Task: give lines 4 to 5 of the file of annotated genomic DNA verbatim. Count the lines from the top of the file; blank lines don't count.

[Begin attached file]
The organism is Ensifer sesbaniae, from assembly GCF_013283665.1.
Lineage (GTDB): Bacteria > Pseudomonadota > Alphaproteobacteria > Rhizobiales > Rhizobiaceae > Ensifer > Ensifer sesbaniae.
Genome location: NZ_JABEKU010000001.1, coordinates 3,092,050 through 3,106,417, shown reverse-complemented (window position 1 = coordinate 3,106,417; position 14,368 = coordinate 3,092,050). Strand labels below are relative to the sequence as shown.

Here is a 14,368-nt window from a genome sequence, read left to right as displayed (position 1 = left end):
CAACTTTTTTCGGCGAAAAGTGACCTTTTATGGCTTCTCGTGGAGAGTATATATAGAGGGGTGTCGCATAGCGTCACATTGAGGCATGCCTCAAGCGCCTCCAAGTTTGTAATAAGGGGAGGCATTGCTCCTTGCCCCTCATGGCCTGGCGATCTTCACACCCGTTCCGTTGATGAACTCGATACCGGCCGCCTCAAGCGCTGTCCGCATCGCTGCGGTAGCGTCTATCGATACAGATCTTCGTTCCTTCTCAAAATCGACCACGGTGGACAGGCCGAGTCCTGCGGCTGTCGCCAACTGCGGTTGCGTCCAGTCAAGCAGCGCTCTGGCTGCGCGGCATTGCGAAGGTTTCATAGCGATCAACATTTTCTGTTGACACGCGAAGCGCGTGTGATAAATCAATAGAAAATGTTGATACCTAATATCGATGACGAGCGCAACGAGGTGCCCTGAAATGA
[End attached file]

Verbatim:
Here is a 14,368-nt window from a genome sequence, read left to right as displayed (position 1 = left end):
CAACTTTTTTCGGCGAAAAGTGACCTTTTATGGCTTCTCGTGGAGAGTATATATAGAGGGGTGTCGCATAGCGTCACATTGAGGCATGCCTCAAGCGCCTCCAAGTTTGTAATAAGGGGAGGCATTGCTCCTTGCCCCTCATGGCCTGGCGATCTTCACACCCGTTCCGTTGATGAACTCGATACCGGCCGCCTCAAGCGCTGTCCGCATCGCTGCGGTAGCGTCTATCGATACAGATCTTCGTTCCTTCTCAAAATCGACCACGGTGGACAGGCCGAGTCCTGCGGCTGTCGCCAACTGCGGTTGCGTCCAGTCAAGCAGCGCTCTGGCTGCGCGGCATTGCGAAGGTTTCATAGCGATCAACATTTTCTGTTGACACGCGAAGCGCGTGTGATAAATCAATAGAAAATGTTGATACCTAATATCGATGACGAGCGCAACGAGGTGCCCTGAAATGA